Russiagate Open Thread: The Facebook Conundrum(s)


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Until Adam or Cheryl can post more expert information, I’m just gonna toss out some links that seem like they might be important. Per CNN:

Facebook did not give copies of the ads to members of the Senate and House intelligence committees when it met with them last week on the grounds that doing so would violate their privacy policy, sources with knowledge of the briefings said. Facebook’s policy states that, in accordance with the federal Stored Communications Act, it can only turn over the stored contents of an account in response to a search warrant.

“We continue to work with the appropriate investigative authorities,” Facebook said in a statement to CNN.

Facebook informed Congress last week that it had identified 3,000 ads that ran between June 2015 and May 2017 that were linked to fake accounts. Those accounts, in turn, were linked to the pro-Kremlin troll farm known as the Internet Research Agency.

In those briefings, Facebook spoke only in generalities about the ad buys, leaving some committee members feeling frustrated with Facebook’s level of cooperation.

Sen. Mark Warner, the top Democrat on the Senate Intelligence Committee, told CNN last week that Facebook had not turned over the ads to Congress. Warner has also called Facebook’s review “the tip of the iceberg,” and suggested that more work needs to be done in order to ascertain the full scope of Russia’s use of social media…

Are those “contents” significant? This guy — “Former federal prosecutor. Legal expert for TV and print”thinks so:


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Russiagate Open Thread: Larry, Moe, and Rage Furby!

Someone needs to tell Mr. Rohrabacher that Spy vs Spy was never, nor was it intended to be, a documentary. Even as the elected representative of the deep-red rump of California at its nutsackiest, this seems to be… beyond satire:

A Republican congressman perceived as sympathetic to the Russian government tried to strike what he described as a “deal” with the White House to get WikiLeaks founder Julian Assange out of legal trouble with the United States government, The Wall Street Journal reported Friday.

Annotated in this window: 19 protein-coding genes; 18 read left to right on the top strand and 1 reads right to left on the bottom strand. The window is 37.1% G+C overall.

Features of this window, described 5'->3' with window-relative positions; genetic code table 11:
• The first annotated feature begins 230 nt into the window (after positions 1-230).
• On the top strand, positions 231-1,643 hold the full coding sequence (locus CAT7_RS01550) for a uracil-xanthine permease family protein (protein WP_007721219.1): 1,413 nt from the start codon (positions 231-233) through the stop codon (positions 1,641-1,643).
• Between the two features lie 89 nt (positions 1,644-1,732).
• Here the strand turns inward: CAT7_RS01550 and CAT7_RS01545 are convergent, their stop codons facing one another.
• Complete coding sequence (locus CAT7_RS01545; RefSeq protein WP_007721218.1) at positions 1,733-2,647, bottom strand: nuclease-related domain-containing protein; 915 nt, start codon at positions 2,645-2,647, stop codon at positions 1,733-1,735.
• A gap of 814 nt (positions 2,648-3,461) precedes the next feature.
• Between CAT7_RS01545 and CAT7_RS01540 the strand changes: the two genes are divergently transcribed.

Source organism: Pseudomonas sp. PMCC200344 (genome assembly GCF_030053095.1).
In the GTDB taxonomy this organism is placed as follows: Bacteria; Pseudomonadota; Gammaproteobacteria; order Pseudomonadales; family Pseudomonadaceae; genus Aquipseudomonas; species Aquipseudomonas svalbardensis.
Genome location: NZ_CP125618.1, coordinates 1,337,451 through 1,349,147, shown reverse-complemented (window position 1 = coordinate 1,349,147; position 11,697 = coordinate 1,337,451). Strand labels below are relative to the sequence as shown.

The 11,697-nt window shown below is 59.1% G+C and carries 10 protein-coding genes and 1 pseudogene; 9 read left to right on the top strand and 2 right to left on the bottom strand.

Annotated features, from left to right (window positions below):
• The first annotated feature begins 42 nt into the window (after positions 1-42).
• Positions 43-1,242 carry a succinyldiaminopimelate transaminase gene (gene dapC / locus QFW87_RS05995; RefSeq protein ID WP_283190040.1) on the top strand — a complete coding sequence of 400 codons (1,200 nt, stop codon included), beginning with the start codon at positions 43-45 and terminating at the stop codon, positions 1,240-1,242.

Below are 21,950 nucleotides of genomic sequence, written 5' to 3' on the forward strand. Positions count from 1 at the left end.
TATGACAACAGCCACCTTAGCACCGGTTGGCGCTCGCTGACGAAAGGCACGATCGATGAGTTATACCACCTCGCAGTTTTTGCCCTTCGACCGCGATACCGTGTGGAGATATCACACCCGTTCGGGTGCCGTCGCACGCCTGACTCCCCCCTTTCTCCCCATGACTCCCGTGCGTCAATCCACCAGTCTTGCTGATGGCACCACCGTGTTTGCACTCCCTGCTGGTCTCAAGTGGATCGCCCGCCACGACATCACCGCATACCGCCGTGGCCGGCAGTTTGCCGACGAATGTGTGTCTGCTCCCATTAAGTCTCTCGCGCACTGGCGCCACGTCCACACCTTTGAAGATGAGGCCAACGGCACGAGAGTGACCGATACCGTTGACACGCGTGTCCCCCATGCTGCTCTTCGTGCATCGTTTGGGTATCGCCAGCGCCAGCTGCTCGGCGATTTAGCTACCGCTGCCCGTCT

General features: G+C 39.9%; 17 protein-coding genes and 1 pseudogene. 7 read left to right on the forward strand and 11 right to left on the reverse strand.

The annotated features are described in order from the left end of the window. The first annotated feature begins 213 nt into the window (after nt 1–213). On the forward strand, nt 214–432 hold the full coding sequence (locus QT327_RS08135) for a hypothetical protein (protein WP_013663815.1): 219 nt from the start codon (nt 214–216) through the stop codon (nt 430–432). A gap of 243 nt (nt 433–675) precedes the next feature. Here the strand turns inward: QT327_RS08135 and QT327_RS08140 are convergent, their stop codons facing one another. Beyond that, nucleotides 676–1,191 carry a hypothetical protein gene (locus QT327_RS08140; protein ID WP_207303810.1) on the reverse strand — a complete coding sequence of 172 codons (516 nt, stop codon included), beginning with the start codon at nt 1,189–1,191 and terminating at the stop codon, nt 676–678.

In exchange, Assange would produce alleged evidence that Russia did not provide the hacked emails released by WikiLeaks during the 2016 presidential election, the newspaper said. The release of those emails appeared intended to damage the Democratic Party in an election that the Republican Trump won.

In a phone call with White House chief of staff John Kelly on Wednesday, Rep. Dana Rohrabacher, R-Ca., described a possible agreement to pardon Assange or “something like that,” the Journal reported. The U.S. government is looking into WikiLeaks’ release of secret government documents in 2010, though it has not formally accused Assange of wrongdoing…

Rohrabacher is seen as sympathetic to Russian President Vladimir Putin. In May, a report said fellow GOP lawmaker Kevin McCarthy once joked that “there’s two people I think Putin pays: Rohrabacher and Trump.” …

“Joked”?

And then things went seriously askew…



Russiagate Open Thread: Helpful NYTimes Explainer

The NYTimes has posted an aggregated timeline with links to all their Russiagate stories, in case you want to forward something not-too-overwhelming to your Fox-curious acquaintances.



Late Night Russiagate Open Thread: In Like Flynn

As Miss Manners would’ve told Pompeo, sometimes the rules are there to protect you from your friends. It’s certainly possible to imagine (if you squint hard enough) that a guy from one’s personal circle, well-known for his range of interests, might choose to sit in on the briefings in all innocence. Surely a man with such a storied military career would know what could not be safely repeated outside the room, immune from minor peccadilloes of money or fame…

Senior officials across the government became convinced in January that the incoming national security adviser, Michael T. Flynn, had become vulnerable to Russian blackmail.

At the F.B.I., the C.I.A., the Justice Department and the Office of the Director of National Intelligence — agencies responsible for keeping American secrets safe from foreign spies — career officials agreed that Mr. Flynn represented an urgent problem.

Yet nearly every day for three weeks, the new C.I.A. director, Mike Pompeo, sat in the Oval Office and briefed President Trump on the nation’s most sensitive intelligence — with Mr. Flynn listening. Mr. Pompeo has not said whether C.I.A. officials left him in the dark about their views of Mr. Flynn, but one administration official said Mr. Pompeo did not share any concerns about Mr. Flynn with the president.

The episode highlights a remarkable aspect of Mr. Flynn’s tumultuous, 25-day tenure in the White House: He sat atop a national security apparatus that churned ahead despite its own conclusion that he was at risk of being compromised by a hostile foreign power…

The concerns about Mr. Flynn’s vulnerabilities, born from misleading statements he made to White House officials about his conversations with the Russian ambassador, are at the heart of a legal and political storm that has engulfed the Trump administration. Many of Mr. Trump’s political problems, including the appointment of a special counsel and the controversy over the firing of the F.B.I. director, James B. Comey, can ultimately be traced to Mr. Flynn’s stormy tenure.

Time and again, the Trump administration looked the other way in the face of warning signs about Mr. Flynn…